Their study found that Twitter could have a "high potential to induce psychosis in predisposed users" after observing that a 31-year-old Berlin woman's use of social media for "several hours a day" was a major factor in her hospitalisation.
She had come to believe that celebrities were using Twitter to reach out to her, and said there were hidden symbols in her news feed.
After further research, the researchers concluded that Twitter could "induce or aggravate" psychosis.
Study lead Dr Jan Kalbitzer said: "She finally felt increasingly desperate because she could not fulfil all of the tasks, became increasingly afraid of what would happen to her if she did not, and finally, developed intense suicidal thoughts.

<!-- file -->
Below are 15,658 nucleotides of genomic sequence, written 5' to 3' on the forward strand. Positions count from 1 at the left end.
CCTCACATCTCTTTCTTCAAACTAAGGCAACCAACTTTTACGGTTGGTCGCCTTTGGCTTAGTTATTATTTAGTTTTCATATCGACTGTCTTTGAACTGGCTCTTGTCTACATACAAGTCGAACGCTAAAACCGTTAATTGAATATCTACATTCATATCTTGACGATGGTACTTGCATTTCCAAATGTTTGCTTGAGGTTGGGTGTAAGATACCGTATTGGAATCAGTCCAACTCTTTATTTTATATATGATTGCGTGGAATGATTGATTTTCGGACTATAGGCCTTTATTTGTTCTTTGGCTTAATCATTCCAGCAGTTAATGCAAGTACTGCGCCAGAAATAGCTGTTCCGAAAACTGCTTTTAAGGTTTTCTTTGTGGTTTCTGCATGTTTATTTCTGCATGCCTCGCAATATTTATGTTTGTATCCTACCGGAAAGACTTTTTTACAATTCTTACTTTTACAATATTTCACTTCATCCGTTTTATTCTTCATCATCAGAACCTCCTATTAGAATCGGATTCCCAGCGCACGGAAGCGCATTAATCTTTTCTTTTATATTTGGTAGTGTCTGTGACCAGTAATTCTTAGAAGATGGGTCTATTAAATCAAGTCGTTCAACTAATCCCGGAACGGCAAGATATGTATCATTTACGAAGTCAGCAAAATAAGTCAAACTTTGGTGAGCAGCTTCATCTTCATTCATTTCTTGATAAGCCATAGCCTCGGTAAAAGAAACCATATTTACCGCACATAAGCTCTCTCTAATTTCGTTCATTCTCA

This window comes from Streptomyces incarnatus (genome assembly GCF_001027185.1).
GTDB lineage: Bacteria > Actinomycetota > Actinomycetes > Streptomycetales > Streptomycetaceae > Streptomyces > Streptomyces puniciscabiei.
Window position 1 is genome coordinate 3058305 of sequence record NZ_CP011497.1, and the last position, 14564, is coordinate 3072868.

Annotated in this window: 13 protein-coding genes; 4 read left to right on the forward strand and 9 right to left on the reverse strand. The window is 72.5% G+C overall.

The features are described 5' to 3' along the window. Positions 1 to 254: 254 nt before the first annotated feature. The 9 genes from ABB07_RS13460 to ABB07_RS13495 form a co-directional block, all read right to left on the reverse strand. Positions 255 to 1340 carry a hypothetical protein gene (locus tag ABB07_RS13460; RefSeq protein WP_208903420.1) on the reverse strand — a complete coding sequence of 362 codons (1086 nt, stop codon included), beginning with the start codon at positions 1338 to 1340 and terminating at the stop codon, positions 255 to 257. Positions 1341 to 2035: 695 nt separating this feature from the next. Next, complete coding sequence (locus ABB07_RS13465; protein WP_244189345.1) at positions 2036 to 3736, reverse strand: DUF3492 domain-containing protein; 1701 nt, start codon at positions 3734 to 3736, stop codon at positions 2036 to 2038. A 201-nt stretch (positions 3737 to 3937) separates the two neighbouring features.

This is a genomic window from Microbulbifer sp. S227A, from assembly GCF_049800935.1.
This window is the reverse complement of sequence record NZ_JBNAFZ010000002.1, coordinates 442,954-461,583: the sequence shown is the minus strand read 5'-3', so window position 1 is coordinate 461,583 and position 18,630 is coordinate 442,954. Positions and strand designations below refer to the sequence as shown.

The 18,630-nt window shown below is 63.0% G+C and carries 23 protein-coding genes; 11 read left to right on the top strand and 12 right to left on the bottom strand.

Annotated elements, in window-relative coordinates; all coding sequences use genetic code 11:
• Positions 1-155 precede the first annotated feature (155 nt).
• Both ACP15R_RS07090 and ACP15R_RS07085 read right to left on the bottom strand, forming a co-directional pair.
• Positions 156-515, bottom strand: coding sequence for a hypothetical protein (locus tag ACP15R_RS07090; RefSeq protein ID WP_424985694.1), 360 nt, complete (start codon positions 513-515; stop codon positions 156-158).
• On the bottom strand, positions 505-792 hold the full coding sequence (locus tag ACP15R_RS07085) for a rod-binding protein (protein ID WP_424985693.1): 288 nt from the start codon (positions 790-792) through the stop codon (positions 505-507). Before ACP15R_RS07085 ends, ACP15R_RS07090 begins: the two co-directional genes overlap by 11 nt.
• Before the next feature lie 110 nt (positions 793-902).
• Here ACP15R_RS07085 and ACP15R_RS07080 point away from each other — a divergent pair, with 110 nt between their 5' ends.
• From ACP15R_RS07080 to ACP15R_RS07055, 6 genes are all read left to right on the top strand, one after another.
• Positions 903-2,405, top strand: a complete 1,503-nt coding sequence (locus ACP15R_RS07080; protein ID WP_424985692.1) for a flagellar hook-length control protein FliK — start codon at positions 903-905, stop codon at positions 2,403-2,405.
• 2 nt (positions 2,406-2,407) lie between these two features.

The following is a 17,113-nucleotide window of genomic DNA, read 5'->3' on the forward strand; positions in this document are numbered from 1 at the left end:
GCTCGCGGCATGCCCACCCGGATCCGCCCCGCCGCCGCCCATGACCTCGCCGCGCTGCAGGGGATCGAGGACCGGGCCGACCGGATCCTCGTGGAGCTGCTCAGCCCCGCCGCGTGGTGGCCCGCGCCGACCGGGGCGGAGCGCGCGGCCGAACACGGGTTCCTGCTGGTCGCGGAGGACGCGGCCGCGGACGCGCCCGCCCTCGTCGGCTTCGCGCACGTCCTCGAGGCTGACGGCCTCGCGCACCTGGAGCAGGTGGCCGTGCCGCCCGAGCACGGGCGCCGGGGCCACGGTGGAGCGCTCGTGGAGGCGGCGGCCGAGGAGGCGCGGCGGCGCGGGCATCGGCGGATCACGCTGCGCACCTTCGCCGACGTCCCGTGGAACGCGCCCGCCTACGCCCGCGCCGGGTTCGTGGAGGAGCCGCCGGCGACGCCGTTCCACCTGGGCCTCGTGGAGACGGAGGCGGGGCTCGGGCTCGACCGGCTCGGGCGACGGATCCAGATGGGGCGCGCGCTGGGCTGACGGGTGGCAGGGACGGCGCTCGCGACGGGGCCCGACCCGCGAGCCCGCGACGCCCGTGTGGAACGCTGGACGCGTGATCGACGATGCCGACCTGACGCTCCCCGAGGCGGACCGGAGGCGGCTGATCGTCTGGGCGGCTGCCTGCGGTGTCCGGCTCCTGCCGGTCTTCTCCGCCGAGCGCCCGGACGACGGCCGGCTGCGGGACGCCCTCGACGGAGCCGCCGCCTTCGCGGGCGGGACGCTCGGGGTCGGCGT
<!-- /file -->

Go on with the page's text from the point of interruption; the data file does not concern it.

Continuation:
"The authors believe that the amount of symbolic language (caused by the limitation of 140 characters per Twitter message), the automated spam responses with seemingly related content, and the general interactive features of Twitter might combine several aspects that could induce or further aggravate psychosis."
The woman had no history of psychosis, and nor did her family. Psychosis is defined as a state of mind in which conscious reality is distorted or lost.
To download the full article go to: http://journals.lww.com/jonmd/Abstract/2014/08000/Twitter_Psychosis__A_Rare_Variation_or_a_Distinct.10.aspx